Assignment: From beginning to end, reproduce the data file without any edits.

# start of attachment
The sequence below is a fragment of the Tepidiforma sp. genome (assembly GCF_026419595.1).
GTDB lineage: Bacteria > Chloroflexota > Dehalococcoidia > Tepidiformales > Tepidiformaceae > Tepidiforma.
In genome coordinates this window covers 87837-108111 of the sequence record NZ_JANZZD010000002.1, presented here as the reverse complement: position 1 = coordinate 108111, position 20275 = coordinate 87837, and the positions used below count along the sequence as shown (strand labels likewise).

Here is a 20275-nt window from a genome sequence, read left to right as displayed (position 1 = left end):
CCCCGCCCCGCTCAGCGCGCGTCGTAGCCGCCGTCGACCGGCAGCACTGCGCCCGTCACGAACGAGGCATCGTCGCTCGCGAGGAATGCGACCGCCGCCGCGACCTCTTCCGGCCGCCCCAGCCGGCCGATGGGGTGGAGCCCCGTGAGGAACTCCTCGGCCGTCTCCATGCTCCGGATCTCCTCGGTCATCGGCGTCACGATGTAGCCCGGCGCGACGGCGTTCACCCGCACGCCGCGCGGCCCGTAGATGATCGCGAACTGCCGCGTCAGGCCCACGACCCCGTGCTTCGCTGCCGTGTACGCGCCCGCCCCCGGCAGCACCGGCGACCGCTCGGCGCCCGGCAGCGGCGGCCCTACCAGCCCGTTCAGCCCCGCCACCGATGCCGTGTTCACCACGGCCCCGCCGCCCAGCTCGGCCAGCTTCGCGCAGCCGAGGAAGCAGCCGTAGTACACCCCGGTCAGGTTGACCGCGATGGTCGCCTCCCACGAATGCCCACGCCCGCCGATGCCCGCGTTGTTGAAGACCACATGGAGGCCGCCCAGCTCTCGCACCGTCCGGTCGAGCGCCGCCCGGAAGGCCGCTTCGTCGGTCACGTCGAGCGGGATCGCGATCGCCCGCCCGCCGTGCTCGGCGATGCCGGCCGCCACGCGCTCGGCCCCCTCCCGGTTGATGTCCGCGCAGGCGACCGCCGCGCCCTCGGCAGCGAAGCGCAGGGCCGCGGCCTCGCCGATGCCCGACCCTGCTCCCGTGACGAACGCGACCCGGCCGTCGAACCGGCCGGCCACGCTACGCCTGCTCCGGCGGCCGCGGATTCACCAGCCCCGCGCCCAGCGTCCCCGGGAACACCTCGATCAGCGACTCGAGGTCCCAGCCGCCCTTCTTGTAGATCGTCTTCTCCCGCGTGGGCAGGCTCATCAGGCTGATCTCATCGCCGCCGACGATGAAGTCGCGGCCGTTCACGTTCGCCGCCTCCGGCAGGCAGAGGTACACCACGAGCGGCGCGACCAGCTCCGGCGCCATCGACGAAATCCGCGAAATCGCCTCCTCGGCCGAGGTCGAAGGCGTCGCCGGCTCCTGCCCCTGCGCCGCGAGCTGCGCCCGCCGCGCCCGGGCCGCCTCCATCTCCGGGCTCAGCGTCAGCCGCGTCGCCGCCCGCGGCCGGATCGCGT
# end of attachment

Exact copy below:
The sequence below is a fragment of the Tepidiforma sp. genome (assembly GCF_026419595.1).
GTDB lineage: Bacteria > Chloroflexota > Dehalococcoidia > Tepidiformales > Tepidiformaceae > Tepidiforma.
In genome coordinates this window covers 87837-108111 of the sequence record NZ_JANZZD010000002.1, presented here as the reverse complement: position 1 = coordinate 108111, position 20275 = coordinate 87837, and the positions used below count along the sequence as shown (strand labels likewise).

Here is a 20275-nt window from a genome sequence, read left to right as displayed (position 1 = left end):
CCCCGCCCCGCTCAGCGCGCGTCGTAGCCGCCGTCGACCGGCAGCACTGCGCCCGTCACGAACGAGGCATCGTCGCTCGCGAGGAATGCGACCGCCGCCGCGACCTCTTCCGGCCGCCCCAGCCGGCCGATGGGGTGGAGCCCCGTGAGGAACTCCTCGGCCGTCTCCATGCTCCGGATCTCCTCGGTCATCGGCGTCACGATGTAGCCCGGCGCGACGGCGTTCACCCGCACGCCGCGCGGCCCGTAGATGATCGCGAACTGCCGCGTCAGGCCCACGACCCCGTGCTTCGCTGCCGTGTACGCGCCCGCCCCCGGCAGCACCGGCGACCGCTCGGCGCCCGGCAGCGGCGGCCCTACCAGCCCGTTCAGCCCCGCCACCGATGCCGTGTTCACCACGGCCCCGCCGCCCAGCTCGGCCAGCTTCGCGCAGCCGAGGAAGCAGCCGTAGTACACCCCGGTCAGGTTGACCGCGATGGTCGCCTCCCACGAATGCCCACGCCCGCCGATGCCCGCGTTGTTGAAGACCACATGGAGGCCGCCCAGCTCTCGCACCGTCCGGTCGAGCGCCGCCCGGAAGGCCGCTTCGTCGGTCACGTCGAGCGGGATCGCGATCGCCCGCCCGCCGTGCTCGGCGATGCCGGCCGCCACGCGCTCGGCCCCCTCCCGGTTGATGTCCGCGCAGGCGACCGCCGCGCCCTCGGCAGCGAAGCGCAGGGCCGCGGCCTCGCCGATGCCCGACCCTGCTCCCGTGACGAACGCGACCCGGCCGTCGAACCGGCCGGCCACGCTACGCCTGCTCCGGCGGCCGCGGATTCACCAGCCCCGCGCCCAGCGTCCCCGGGAACACCTCGATCAGCGACTCGAGGTCCCAGCCGCCCTTCTTGTAGATCGTCTTCTCCCGCGTGGGCAGGCTCATCAGGCTGATCTCATCGCCGCCGACGATGAAGTCGCGGCCGTTCACGTTCGCCGCCTCCGGCAGGCAGAGGTACACCACGAGCGGCGCGACCAGCTCCGGCGCCATCGACGAAATCCGCGAAATCGCCTCCTCGGCCGAGGTCGAAGGCGTCGCCGGCTCCTGCCCCTGCGCCGCGAGCTGCGCCCGCCGCGCCCGGGCCGCCTCCATCTCCGGGCTCAGCGTCAGCCGCGTCGCCGCCCGCGGCCGGATCGCGT